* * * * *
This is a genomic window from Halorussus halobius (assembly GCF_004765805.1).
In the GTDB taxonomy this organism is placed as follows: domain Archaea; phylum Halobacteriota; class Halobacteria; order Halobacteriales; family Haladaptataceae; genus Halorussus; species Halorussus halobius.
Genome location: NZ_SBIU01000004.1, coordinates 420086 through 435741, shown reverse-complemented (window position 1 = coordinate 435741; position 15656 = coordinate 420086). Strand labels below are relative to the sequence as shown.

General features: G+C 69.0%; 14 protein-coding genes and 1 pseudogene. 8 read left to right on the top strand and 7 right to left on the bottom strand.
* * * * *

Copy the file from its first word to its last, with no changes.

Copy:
This is a genomic window from Halorussus halobius (assembly GCF_004765805.1).
In the GTDB taxonomy this organism is placed as follows: domain Archaea; phylum Halobacteriota; class Halobacteria; order Halobacteriales; family Haladaptataceae; genus Halorussus; species Halorussus halobius.
Genome location: NZ_SBIU01000004.1, coordinates 420086 through 435741, shown reverse-complemented (window position 1 = coordinate 435741; position 15656 = coordinate 420086). Strand labels below are relative to the sequence as shown.

General features: G+C 69.0%; 14 protein-coding genes and 1 pseudogene. 8 read left to right on the top strand and 7 right to left on the bottom strand.